Business for a Better World: NShore Patient Advocates
Being a patient advocate isn't just Teri Dreher's business. It's her personal mission.
"I'm not going to retire until I'm pretty sure that everybody in America knows about patient advocacy and they know how to find a patient advocate near them because it's just so wrong that especially seniors in America are falling through the cracks because we live in a country full of ageism. ... That's what gets me up in the morning."
It's why she founded Libertyville-based NShore Patient Advocates in 2011, and then founded the nonprofit seniorsalone.org. It's why she developed an online course to help other nurses enter the patient advocacy field at nurseadvocateentrepreneur.com.
"Patients are experiencing a lot of frustration and dissatisfaction with quality of health care," said Dreher, who has her share of health care horror stories, "and the roles have been changing so much that more and more people are realizing that if you don't have a doctor or nurse in the family, then you really need to have somebody help you because you don't even know what questions to ask sometimes."
Her businesses have been very successful, she said, and very rewarding personally.
For instance, one patient had their insurance company approve of full payment, but the skilled facility the patient entered still sent a bill saying they owed three days of uncovered services.
"So I'll be calling the facility today with proof that it was covered," Dreher said.
She doesn't work on insurance coverage or billing problems often, preferring to help patients find the care they need wherever they need to be. She has a specialist on insurance issues she can refer patients to.
After starting out alone, Dreher, a former ICU nurse, has grown NShore Patient Advocates to six nurses, three care managers and two office staff. She's so busy with private clients calling for help that she thinks the company could grow to 25-30 nurses within a year.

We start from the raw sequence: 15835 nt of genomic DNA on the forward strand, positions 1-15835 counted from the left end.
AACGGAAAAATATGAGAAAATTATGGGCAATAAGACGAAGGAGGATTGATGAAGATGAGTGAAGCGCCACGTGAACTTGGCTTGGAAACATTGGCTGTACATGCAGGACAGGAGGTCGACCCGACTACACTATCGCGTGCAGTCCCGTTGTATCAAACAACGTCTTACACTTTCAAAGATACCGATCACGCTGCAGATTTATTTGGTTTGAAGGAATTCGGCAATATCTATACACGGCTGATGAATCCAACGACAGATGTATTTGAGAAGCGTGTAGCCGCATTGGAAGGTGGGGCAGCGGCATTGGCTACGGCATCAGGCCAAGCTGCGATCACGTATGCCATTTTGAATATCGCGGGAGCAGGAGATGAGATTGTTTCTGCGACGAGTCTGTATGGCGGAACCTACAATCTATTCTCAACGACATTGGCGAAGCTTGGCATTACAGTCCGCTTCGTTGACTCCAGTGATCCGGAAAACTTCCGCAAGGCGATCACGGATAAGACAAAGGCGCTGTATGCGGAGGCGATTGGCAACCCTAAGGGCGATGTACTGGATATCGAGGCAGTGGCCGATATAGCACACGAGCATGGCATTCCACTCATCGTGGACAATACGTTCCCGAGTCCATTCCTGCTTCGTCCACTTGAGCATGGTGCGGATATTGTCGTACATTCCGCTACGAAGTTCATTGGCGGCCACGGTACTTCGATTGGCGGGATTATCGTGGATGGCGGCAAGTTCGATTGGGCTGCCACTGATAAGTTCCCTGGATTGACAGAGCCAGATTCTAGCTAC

"We're looking for really exceptional nurses that have the personality to be able stand up and ask the right questions, really strong clinical experience and just a real strong heart for patients," Dreher said. "They have to absolutely love people, especially seniors."
Her best pre-pandemic year saw the company bring in revenues of $725,000, but she expects to top $1 million this year.
Dreher said there isn't much competition for her company now, and she hopes to see that change because the need is genuine and growing. In the Chicago area, there are 23 patient advocates, according to gnanow.org.
Most of Dreher's work as CEO of NShore Patient Advocates has been with individuals, but she has worked with business, providing patient advocacy as a benefit when it's needed. It's an area she expects to grow in as she adds more staff.
One business using her services as an employee benefit has a longtime employee whose wife has metastatic breast cancer that is advancing quickly, plus pulmonary fibrosis. Inpatient rehab was not successful.
"We got palliative care in there and got her home as quickly as we can," Dreher said. "She's on a portable ventilator at home and we're providing a lot of emotional support and hopefully she'll be going on hospice pretty soon. But we also got a pulmonary fibrosis expert from Northwestern to do an emergency second opinion so the family will be able to know in their heart that there's nothing else that they can do."
The family has been very pleased with the help Dreher's company has provided, she said, and is very grateful to the employer for including patient advocacy in their employee benefits package.
Dreher would like to do more of this but a lot of the larger companies choose a cheaper form of service, wanting someone who is available only by phone.
"And we're very hands on," she said. "We feel that the magic between a nurse and patient is partly our experience and our assessment and also our heart for patients. We see people directly. We're available 24/7 to the them and we are really like having a nurse in the family.
"We like small- to mid-size companies that realize that kind of value," Dreher said. "And they don't call us that often, but when they do, they find that it's extremely valuable and the employees just are so grateful to that company that they would do something this extravagantly generous to help them in their time of need.
"It's really rewarding to be able to do that."
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